When it comes to managing energy, location can make all of the difference.
At Thea Development, we identify sites that have an energy advantage and meet all of the other stringent demands of data centers. Even in deregulated markets, location can have a material impact on the price and management of energy. Texas is a case in point.
Recently, Energyzt, an energy consulting company, analyzed electricity pricing at points near data centers around Texas using Locational Marginal Pricing (wholesale electricity plus congestion charges) and observed that markets like San Antonio and Austin have been paying much higher prices than Sherman – as much as 10% per year. Dallas had been at a slight discount to Sherman until 2017 when prices there also shifted to a premium. In a follow-up report that focused on drivers of price differentials, Energyzt noted that 6 of the top 15 locations in 2016 with congestion constraints were in the Dallas/Fort Worth area, compared to zero in 2014. Because of its energy advantage, the campus in Sherman is likely to remain at a discount going forward.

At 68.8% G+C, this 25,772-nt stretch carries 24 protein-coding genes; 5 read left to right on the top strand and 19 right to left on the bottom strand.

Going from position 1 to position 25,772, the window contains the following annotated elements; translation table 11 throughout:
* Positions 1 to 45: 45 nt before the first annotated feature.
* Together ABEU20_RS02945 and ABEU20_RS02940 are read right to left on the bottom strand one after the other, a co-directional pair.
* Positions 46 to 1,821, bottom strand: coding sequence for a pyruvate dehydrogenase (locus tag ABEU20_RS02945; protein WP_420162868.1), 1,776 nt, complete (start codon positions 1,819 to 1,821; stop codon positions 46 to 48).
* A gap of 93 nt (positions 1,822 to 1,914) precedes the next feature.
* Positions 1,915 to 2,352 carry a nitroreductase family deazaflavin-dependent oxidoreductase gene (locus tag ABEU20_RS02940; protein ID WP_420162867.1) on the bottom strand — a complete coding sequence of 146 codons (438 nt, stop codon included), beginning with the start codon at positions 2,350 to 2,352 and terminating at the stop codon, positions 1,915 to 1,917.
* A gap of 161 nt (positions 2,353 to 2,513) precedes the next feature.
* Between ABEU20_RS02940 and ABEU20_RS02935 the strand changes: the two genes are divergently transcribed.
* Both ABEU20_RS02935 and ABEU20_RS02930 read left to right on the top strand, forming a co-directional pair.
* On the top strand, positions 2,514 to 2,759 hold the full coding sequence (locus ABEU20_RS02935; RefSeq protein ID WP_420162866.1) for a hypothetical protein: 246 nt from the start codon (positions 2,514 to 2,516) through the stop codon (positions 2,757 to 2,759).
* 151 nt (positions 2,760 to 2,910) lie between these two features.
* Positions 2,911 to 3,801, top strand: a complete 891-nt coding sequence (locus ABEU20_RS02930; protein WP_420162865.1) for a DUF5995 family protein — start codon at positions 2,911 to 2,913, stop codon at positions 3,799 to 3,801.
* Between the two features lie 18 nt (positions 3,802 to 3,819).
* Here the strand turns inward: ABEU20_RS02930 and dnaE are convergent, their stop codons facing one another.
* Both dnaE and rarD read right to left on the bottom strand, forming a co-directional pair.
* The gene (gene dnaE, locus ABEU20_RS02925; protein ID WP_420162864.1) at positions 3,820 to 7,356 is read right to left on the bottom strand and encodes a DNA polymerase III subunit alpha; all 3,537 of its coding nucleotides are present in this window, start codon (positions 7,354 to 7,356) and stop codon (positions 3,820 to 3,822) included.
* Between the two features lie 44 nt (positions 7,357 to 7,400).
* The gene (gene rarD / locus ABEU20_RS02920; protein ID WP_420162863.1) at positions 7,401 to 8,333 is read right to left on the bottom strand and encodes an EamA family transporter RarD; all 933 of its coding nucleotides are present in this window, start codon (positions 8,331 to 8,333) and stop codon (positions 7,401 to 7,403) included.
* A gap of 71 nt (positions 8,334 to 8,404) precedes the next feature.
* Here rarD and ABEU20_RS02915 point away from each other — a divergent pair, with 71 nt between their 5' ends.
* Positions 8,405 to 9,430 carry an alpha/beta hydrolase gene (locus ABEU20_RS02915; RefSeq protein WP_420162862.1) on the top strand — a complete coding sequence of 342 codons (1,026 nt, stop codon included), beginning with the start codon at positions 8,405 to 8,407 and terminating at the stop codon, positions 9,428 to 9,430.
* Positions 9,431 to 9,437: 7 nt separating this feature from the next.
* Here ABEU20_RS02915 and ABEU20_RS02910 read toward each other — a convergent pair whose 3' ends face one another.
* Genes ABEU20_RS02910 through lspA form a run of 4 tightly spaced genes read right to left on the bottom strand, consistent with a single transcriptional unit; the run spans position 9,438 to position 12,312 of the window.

Controlling energy costs is not just about the price of electricity at a specific point – it also involves access to generation in different forms in multiple markets, capacity of transmission lines, and other resources (like water) to decrease energy demand.
An abundance of diverse resources create a competitive advantage that allows for the optimization of both cost and reliability.
Location really does matter.